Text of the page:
Michelangelo Frammartino’s Il buco is an artful rumination on humanity’s attempt to demystify the natural world, despite its ultimate and unending indifference to humanity. Depicting both a group of speleologists as they descend increasingly deeper into a cave in Italy’s Calabrian mountains and the farmer that watches on, the film makes up for its lack of story or dialogue with beautiful cinematography and sound design that evoke feelings on the natural world’s majesty and power.

Opening with long shots of the vast open landscapes the mountains offer, the monotonous jangling of cowbells echoing through the hillsides, symbolising humanity’s apparent mastery over nature. We then follow the speleologists as their van passes over glacial rivers and through the mountains, a mere speck in the immensity of the world around it, a world carved by natural forces long before humanity – evidenced by the decaying ugliness of the town that juts out of the mountainside.

It is in the dark confines of the cave that the film truly shines with a display of gorgeous cinematography that utilises light and darkness to beautiful effect, demarcating the intrepid explorers in a world that is wholly alien and visually hostile to their presence. That the film manages to highlight both the enormity of the mountainous region and the claustrophobia of the caves is testament to Renato Berta’s cinematography – but it’s the film’s incredible sound design that is undeniably the star. The seemingly endless echoes, as the speleologists drop rocks down into the vast black chasm, stipulate the sheer magnitude of the subterranean world the adventurers traverse.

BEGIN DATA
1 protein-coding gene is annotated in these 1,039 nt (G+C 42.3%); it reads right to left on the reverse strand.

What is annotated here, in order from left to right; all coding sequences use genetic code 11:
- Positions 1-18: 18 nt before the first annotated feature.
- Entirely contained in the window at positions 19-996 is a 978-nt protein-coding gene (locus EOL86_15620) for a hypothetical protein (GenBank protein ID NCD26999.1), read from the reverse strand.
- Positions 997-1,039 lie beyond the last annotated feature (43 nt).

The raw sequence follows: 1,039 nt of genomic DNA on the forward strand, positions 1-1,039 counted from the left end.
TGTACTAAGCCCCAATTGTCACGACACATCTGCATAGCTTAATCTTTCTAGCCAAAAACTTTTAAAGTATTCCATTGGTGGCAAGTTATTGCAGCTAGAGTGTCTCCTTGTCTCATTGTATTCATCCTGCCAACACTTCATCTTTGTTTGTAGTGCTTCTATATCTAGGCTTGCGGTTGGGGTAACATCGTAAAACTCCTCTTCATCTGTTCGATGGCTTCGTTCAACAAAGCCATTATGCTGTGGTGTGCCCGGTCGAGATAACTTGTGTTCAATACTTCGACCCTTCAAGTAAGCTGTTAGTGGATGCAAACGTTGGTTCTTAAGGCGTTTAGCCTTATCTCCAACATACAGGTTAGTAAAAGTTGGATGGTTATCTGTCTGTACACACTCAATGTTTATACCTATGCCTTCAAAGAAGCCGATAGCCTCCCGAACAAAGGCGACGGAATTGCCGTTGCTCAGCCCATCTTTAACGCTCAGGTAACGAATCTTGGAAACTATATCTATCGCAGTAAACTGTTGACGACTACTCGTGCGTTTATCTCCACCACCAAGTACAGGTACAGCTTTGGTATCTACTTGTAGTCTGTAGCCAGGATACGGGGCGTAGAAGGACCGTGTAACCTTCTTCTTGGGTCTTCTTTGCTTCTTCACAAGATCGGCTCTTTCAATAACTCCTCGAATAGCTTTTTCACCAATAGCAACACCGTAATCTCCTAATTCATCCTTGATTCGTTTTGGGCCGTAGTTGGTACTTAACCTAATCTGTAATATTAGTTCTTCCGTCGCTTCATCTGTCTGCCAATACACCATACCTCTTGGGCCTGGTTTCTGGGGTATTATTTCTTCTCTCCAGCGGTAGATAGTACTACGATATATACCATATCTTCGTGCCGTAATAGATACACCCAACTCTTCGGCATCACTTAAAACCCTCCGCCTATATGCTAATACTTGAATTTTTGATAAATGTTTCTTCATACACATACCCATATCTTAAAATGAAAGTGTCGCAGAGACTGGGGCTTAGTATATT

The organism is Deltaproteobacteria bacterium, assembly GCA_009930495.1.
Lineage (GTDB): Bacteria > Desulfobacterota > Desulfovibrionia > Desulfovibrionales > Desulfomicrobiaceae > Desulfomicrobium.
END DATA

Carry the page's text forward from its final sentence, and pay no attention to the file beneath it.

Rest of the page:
Frammartino’s slow cinema style – that will undoubtedly frustrate a lot of people – exacerbates the overbearing sense of geologic time that prevails in this underground labyrinth untouched by humanity. This notion is compounded by the film’s concurrent story of a farmer whose worsening health coincides with the speleologists’ arrival. As the farmer’s body begins to falter, his mortality looming large before him, the explorers venture deeper into the previously unexplored caves, sculpted over millennia unseen by those above ground with the contrast between geologic time and human time plain to see.

The film’s themes are perhaps best encapsulated by the film’s only subtitled scene, which sees a journalist ascend the side of a skyscraper. The height of this monument to humanity’s decadence is dwarfed by the depth of the cave established once the speleologists’ work is complete. Though they have successfully mapped the cave, the feeling of nature’s rejection to humanity’s presence in the cave is unshakeable, and Frammartino’s slow cinema embraces the cave’s geologic time to profound effect. Stunning and melancholic, Il buco beautifully captures the illusory nature of humanity’s mastery over the natural world.


This review was written by Oli Gamble, member of the thatfilmbloguk team, American and Canadian Studies student, and co-host of the thatfilmbloguk podcast.